In October, Professor Emil Salim, the Extractive Industries Review (EIR) Eminent Person, wrote a letter to the President of the World Bank asking that the Bank refrain from finalising its proposed indigenous peoples policy. Salim was concerned that indigenous peoples “deep dissatisfaction” with the draft policy might lead them to “disengage with the EIR process” if it were to be approved.
Salim requested that the policy not be submitted for final approval until two conditions were met. Firstly, that the Bank respond to recommendations in the EIR final report due to be submitted in late December. Secondly, that a high level discussion take place with indigenous peoples, including a legal roundtable discussion between Bank lawyers, indigenous peoples’ representatives and legal experts on the consistency of the policy with internationally guaranteed human rights.
On 20 October, World Bank Vice President Ian Johnson responded to Emil Salim confirming that the Bank will delay finalisation of the policy until the first quarter of 2004. This, Johnson says, will allow “adequate time for the Bank’s Indigenous Peoples Policy Team to review the December 2003 version of the EIR and to assess if future revisions to the policy are appropriate. Johnson also responded that, following the presentation of the EIR final report, the Bank’s legal department would be willing to organise a roundtable on indigenous peoples and international law.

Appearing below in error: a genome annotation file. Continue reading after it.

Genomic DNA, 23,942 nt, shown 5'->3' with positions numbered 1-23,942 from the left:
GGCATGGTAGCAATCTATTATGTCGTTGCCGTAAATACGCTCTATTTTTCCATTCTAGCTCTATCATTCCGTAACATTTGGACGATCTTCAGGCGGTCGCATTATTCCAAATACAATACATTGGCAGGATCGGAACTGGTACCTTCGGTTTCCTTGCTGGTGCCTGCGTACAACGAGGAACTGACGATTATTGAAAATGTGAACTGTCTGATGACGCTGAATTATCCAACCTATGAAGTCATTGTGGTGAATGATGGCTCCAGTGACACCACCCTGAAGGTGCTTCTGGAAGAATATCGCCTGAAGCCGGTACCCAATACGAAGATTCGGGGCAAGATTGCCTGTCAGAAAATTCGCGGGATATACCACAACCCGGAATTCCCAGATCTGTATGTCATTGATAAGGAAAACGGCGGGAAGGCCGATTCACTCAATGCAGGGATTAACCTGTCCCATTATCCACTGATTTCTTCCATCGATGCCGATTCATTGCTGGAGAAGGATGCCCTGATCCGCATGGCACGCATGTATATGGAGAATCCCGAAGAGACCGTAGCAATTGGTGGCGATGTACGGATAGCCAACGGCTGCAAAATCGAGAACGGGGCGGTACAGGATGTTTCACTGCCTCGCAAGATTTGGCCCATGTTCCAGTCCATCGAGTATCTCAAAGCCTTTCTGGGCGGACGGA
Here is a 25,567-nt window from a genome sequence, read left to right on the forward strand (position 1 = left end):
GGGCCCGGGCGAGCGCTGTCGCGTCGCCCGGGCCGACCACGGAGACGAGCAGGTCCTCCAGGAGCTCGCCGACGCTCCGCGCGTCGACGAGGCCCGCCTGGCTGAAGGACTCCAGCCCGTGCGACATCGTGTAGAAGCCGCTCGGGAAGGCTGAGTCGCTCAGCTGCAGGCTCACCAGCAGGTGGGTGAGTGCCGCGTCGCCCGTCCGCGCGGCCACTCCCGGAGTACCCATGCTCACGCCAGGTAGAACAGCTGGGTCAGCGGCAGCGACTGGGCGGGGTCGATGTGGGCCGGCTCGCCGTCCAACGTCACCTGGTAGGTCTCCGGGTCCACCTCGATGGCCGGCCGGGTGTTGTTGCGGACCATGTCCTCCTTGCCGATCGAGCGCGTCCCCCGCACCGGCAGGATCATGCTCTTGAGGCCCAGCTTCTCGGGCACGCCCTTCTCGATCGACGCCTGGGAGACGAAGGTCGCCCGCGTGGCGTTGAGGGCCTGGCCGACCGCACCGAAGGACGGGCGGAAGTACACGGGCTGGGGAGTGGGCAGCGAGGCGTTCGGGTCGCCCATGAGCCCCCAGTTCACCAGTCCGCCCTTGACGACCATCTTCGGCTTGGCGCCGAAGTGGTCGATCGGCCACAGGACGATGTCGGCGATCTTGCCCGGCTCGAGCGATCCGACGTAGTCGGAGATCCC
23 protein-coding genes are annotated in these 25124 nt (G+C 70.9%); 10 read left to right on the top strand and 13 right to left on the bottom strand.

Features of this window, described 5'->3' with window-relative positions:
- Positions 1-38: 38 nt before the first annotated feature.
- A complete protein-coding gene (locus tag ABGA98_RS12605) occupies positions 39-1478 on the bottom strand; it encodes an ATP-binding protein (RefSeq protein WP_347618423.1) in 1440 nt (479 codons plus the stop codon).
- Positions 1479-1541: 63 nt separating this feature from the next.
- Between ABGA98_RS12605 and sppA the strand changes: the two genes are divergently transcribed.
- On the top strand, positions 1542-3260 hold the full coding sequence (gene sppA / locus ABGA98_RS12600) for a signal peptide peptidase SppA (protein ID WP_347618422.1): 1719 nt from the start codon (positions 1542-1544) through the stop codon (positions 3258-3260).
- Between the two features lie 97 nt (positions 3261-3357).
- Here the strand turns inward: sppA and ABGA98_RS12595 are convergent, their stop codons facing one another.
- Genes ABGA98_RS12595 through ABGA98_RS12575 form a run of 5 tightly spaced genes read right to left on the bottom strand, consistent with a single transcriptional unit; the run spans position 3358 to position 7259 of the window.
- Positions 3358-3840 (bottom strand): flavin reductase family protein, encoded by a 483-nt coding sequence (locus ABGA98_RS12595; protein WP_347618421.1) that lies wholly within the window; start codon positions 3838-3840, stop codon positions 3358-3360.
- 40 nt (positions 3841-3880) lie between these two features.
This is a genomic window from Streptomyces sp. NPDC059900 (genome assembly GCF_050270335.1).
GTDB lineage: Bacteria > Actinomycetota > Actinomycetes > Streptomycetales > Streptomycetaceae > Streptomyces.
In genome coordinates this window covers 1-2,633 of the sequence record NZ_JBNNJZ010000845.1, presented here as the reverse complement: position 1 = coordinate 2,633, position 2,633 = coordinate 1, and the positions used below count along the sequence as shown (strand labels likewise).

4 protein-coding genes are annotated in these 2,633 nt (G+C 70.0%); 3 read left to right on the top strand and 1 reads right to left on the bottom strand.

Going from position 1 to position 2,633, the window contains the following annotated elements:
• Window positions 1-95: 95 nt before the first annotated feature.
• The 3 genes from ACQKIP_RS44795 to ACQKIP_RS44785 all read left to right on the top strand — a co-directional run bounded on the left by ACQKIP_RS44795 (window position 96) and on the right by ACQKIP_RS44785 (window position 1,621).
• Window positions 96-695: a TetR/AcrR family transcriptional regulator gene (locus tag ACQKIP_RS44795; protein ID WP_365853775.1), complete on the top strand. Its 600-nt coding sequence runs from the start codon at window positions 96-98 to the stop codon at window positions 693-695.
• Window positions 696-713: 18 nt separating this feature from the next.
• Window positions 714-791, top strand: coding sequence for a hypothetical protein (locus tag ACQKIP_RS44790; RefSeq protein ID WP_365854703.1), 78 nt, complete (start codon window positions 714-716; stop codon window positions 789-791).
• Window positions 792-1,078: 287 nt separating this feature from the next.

Indigenous groups and NGOs campaigning to delay what they see as a deeply flawed policy were encouraged by the postponement. However they voiced concerns that Johnson’s letter appears to confirm fears that the policy will not be strengthened in any significant way on land rights, free and prior informed consent and prohibition of Bank funding for involuntary resettlement.
In what some critics read as an attempt to buy support, the Bank launched the Indigenous Peoples Grant Facility in July in a side event at the United Nations Working Group on Indigenous Populations.